The effects of increased traffic enforcement on other crime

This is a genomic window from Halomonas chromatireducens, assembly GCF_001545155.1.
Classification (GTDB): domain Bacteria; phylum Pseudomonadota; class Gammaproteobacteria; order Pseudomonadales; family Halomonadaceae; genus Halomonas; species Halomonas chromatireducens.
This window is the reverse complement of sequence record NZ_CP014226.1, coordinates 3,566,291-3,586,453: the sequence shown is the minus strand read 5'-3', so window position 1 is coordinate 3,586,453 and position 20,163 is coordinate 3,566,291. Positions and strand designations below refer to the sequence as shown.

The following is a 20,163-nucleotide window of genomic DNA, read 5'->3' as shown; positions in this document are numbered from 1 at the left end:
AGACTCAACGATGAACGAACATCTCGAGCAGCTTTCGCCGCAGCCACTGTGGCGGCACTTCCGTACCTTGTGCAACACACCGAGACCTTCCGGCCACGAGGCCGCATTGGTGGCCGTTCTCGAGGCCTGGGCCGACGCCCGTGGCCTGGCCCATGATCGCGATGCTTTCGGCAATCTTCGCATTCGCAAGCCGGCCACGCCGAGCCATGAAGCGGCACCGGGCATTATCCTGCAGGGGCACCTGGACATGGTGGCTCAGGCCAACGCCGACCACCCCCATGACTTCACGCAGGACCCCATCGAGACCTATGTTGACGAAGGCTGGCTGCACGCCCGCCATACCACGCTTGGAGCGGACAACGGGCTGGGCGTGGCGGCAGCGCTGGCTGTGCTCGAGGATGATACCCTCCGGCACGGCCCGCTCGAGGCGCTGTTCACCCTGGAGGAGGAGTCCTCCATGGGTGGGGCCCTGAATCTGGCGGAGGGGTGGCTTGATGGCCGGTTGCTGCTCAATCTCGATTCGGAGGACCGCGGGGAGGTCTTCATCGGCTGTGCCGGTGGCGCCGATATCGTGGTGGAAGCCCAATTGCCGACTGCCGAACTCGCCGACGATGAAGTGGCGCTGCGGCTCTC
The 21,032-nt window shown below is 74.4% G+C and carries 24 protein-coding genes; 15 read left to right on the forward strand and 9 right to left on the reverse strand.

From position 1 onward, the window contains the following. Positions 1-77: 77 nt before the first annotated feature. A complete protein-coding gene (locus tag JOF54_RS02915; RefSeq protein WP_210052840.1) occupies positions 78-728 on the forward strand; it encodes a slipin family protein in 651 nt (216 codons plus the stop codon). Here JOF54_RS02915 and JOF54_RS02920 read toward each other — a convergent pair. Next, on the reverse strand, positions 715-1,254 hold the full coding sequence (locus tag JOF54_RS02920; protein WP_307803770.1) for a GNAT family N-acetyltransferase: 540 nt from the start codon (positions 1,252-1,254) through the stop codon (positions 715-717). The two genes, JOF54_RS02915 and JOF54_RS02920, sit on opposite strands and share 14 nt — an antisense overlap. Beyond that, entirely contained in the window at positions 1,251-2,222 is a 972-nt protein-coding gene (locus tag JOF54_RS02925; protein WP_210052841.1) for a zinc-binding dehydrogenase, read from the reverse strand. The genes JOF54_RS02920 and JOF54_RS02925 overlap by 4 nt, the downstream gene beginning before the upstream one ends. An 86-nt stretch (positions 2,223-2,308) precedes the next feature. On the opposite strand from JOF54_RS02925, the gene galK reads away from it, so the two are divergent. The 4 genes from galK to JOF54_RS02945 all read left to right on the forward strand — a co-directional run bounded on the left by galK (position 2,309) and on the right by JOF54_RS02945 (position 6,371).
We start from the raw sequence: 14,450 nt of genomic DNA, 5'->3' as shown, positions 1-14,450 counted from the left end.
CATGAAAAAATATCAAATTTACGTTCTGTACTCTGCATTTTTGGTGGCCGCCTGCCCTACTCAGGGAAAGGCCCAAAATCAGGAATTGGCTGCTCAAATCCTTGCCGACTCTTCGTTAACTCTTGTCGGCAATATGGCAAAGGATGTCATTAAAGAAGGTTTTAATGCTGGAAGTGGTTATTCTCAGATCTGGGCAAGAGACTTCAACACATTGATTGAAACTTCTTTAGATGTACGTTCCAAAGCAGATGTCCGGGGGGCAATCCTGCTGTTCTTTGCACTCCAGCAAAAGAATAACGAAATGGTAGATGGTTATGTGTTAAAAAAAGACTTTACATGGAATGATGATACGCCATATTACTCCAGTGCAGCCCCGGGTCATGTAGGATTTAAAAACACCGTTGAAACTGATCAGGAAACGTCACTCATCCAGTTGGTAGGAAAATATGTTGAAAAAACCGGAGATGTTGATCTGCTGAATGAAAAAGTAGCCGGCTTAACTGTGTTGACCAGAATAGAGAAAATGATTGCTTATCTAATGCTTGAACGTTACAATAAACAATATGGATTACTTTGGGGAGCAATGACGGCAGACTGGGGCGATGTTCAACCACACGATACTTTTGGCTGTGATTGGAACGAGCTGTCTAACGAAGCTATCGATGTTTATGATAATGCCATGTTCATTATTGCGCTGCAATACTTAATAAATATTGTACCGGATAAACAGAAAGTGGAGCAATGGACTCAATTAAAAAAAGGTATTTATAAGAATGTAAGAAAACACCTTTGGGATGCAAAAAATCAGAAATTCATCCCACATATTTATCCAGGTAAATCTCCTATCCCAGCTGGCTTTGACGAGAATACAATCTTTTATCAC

American communities are currently confronted with several public safety challenges: homeland security, violent crime, illegal drugs, property crimes, and calls for service. This is also apparently true for many other countries around the world. Law enforcement resources are being stretched thin in every community in attempts to deal with these issues. Traffic law enforcement has been given a lower priority despite the fact that traffic crashes result in more deaths, injuries, and societal costs in most communities than any of the other problems. Specific traffic law enforcement strategies have been shown to be effective in reducing impaired driving. In 2003, the Fresno, California, Police Department increased impaired driving enforcement from 1 or 2 operations per year between 1998 and 2002, to 32 in 2003 and almost 130 in 2010. Not only were alcohol-related crashes reduced by 17%, but burglary rates and motor vehicle theft rates per capita declined by 17% and 32%, respectively, between 2003 and 2011. This is compared to another city in California (Simi Valley) that did not change their traffic enforcement over that same period (2003-2011), conducting 3 impaired driving operations in each year. Burglary rates per capita increased 5% while motor vehicle theft rates per capita decreased only 3% during that period. When examining robberies, the rates in Fresno decreased 29% between the periods from 1996-2002 (pre-intervention) and 2003-2011(post-intervention). In contrast, the Simi Valley rates for robberies increased 35% between those same periods. Employing high-visibility traffic enforcement, such as the use of sobriety checkpoints and saturation patrols, is known to raise the perceived probability of apprehension for impaired driving, but may also raise the perceived risk of being arrested for other criminal activity. If it can be demonstrated that increased traffic enforcement reduces other crime in the community, police departments in the United States and other countries may be more willing to use resources to implement that strategy. Countries that already use high visibility traffic enforcement in terms of random breath testing (RBT) and automated enforcement (speed and red light cameras) should analyse other crime rates associated with those activities.